County Cllr Driver also paid tribute to the efforts of staff throughout the organisation.
“I would never describe going into local government as a calling, like being a nurse or a doctor – but this shows that people are working in the public sector because they care.”
Those same staff, of course, are not immune to the virus itself and absence levels are currently running at 25 percent. However, many of those employees are self-isolating as a precaution and so are able to continue to work from home.
Meanwhile, some essential on-site activity – such as road repairs – is continuing where it is safe to do so.
However, there is no disguising the fact that some of the county council’s biggest projects have been forced onto the backburner.
“Work on the Preston Western Distributor (the new dual carriageway between the A585 and M55) has fallen away a little more each day, because there are only so many things you can do when you can’t be within two metres of someone else on a construction site,” Stephen Young explains.
“We’ve had to press pause on a build project at Lancashire Enterprise Park and the Lancashire Central project [logistics hub at Cuerden] has also stopped, because it’s impossible to do anything with it at the moment.”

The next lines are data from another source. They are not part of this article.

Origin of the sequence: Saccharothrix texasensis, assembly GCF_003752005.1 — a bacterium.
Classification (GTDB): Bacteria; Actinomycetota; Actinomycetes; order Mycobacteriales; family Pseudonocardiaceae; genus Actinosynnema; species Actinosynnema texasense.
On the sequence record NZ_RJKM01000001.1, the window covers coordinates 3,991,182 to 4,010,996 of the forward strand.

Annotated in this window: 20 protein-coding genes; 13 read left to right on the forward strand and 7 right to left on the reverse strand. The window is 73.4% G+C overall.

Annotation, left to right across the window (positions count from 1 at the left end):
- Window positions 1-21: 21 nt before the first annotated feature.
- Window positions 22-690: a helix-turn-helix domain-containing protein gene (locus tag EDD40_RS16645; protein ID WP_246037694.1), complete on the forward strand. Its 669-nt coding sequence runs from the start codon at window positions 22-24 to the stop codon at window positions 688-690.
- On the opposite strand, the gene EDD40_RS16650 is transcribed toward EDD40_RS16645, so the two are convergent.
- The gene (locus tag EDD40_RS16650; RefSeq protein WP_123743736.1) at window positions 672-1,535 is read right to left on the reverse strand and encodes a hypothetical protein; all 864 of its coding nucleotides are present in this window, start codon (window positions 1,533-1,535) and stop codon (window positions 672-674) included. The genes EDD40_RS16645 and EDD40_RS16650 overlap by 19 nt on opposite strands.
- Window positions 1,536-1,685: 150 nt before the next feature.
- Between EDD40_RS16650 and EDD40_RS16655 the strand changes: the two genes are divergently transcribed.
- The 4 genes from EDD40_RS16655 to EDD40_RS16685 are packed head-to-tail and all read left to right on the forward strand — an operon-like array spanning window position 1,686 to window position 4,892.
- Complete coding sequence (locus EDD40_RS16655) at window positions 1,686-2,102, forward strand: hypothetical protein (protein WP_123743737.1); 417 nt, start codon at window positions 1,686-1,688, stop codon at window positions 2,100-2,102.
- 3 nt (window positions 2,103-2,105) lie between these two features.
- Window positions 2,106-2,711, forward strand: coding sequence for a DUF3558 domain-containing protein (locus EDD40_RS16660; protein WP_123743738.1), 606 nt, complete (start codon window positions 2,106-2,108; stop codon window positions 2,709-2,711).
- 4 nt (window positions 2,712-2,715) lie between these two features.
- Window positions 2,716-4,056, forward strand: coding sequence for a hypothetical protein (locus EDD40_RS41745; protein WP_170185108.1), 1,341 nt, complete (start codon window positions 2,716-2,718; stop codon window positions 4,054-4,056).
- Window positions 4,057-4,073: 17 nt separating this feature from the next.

However, Mr. Young hopes that when the day comes that the county is free of coronavirus-related restrictions, the authority will quickly be able to get back to business as usual.
Something which he feels that this outbreak has changed forever, though, is the perception of what is possible beyond the traditional way in which local authorities have operated.
“I’d be the first to admit that Skype meetings were not my favourite thing, but now I’m more used to them and think they work quite well. Cultural barriers have also been smashed aside and we have shown that we can be agile, so there are certain things that we don’t want to lose [when the crisis is over].
“That said, this is all quite new at the moment – but if it goes on for weeks, then those normal social interactions between colleagues will be lost, which would be a downside.
“Some things will certainly change and I don’t think the organisation will ever be the same again. But I don’t think we’ll ever routinely have just a handful of people in County Hall.”